Entering the Valley, the first sight is the Bridal Veil Falls. Muir describes the falls, “…as it sways and sings in the wind, clad in gauzy, sun-sifted spray, half falling, half floating, it seems infinitely gentle and fine; but the hymns it sings tell the solemn fateful power hidden beneath its soft clothing.”
Across the valley floor from Bridal Veil falls rises the largest granite monolith in the world, El Capitan. This sheer granite cliff inspires the imagination of rock climbers around the world. In fact, Yosemite was such an important part of the history of rock climbing that a plaque recognizing its role in advancing the sport is located in climbers’ favored campground, Camp 4.
Perhaps the most famous feature of the valley is Half Dome. Hiking to the top of Half Dome with the assistance of cables bolted into the granite is so popular that would-be hikers need to apply to a lottery for permits to hike the trail. Permits are limited to 300 people per day.
Despite the low snowfall over winter, the waterfalls in the valley were flowing in their full glory, including the grand Yosemite Falls. Since we were not staying in the valley, we sadly missed the opportunity to see a “moonbow”, where the light of the full moon is diffracted into a rainbow by the fine mist of falling water.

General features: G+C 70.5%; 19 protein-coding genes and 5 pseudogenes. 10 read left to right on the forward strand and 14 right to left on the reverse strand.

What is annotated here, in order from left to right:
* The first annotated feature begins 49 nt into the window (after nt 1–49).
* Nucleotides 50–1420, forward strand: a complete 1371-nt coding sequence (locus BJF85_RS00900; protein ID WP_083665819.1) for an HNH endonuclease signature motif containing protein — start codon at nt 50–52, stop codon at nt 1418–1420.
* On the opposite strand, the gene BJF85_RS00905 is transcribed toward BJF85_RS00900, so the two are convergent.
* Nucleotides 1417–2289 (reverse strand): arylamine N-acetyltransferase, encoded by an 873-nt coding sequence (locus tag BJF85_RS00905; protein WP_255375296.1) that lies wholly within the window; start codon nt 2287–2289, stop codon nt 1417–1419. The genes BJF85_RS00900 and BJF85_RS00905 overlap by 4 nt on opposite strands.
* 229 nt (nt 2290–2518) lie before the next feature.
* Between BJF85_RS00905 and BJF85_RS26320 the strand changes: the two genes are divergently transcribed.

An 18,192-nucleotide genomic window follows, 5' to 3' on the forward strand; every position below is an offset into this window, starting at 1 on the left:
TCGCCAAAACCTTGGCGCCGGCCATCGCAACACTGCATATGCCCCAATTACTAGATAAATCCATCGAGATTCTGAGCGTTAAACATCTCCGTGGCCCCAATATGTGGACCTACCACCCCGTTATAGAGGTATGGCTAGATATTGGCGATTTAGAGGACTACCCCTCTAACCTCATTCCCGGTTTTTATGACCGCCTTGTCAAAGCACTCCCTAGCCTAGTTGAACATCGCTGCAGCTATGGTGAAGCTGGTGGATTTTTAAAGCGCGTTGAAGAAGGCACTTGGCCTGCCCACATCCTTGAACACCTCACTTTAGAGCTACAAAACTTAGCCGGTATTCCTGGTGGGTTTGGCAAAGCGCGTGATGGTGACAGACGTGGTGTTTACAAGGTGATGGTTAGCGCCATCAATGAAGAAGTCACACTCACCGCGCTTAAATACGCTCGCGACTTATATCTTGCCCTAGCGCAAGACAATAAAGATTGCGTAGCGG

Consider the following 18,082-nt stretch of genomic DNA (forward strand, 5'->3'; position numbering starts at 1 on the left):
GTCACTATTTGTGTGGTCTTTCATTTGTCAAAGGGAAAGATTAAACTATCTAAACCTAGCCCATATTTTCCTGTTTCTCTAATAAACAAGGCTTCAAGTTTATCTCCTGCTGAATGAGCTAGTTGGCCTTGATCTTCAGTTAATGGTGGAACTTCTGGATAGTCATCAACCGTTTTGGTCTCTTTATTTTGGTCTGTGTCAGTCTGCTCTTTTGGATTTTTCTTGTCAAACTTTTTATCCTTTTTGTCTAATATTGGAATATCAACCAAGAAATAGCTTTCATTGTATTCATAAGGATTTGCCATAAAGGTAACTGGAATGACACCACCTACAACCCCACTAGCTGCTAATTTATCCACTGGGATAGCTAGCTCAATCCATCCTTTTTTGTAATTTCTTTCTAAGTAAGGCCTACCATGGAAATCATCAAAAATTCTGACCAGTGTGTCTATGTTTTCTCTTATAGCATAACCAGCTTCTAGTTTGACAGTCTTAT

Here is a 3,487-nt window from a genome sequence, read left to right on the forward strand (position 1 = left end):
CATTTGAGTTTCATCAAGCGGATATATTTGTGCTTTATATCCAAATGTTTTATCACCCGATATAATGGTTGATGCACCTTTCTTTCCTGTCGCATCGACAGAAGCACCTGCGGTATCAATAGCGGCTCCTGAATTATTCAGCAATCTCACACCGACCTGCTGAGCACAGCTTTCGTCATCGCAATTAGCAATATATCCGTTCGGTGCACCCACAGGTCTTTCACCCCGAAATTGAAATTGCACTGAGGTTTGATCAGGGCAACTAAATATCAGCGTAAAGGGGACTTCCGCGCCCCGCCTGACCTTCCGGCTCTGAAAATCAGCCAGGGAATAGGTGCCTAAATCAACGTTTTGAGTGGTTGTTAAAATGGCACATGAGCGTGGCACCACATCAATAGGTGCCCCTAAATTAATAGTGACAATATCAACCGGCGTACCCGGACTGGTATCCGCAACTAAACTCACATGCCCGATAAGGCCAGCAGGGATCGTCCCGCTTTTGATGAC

Mirror Lake sits at the base of half dome, a remnant of an ancient glacial lake that became famous due to its smooth surface and clear reflections.
Standing under Yosemite Falls with a crowd of people holding up their iPhones, I realized that the current manifestation of the park is a perversion of the natural wonder that inspired John Muir to fight for the protection of the land as a National Park, because the wilderness context has been spoiled by development. The most beautiful places, set aside for protection, have turned into resorts. Both Yosemite and Grand Canyon (I imagine also Yellowstone among others) have been developed to the point that the man-made structures distract from the experience of the natural beauty which the parks were built to protect. In order to make the parks accessible to everyone, and to provide inspiration for different types of people, areas have been paved over to create roads and parking lots, museums have been erected and land leased out to private companies to build and manage hotels. The situation is a Catch-22. While the development spoils the wilderness, it also opens up the sights for the masses, without whose support the protection of the surrounding wilderness area would be lost.
As soon as we saw the so called “Tunnel Viewpoint”, where the first picture of the post was taken, I understood why Yosemite is such a famous and sought-after park to visit. It is phenomenally beautiful. We were extremely lucky in managing a last-minute visit…most visitors book their trip months in advance, and the sites fill up within minutes of when reservations are opened. I highly recommend visiting this spectacular and historic national park, but you might want to plan a little more than we did!
April 9-14, 2014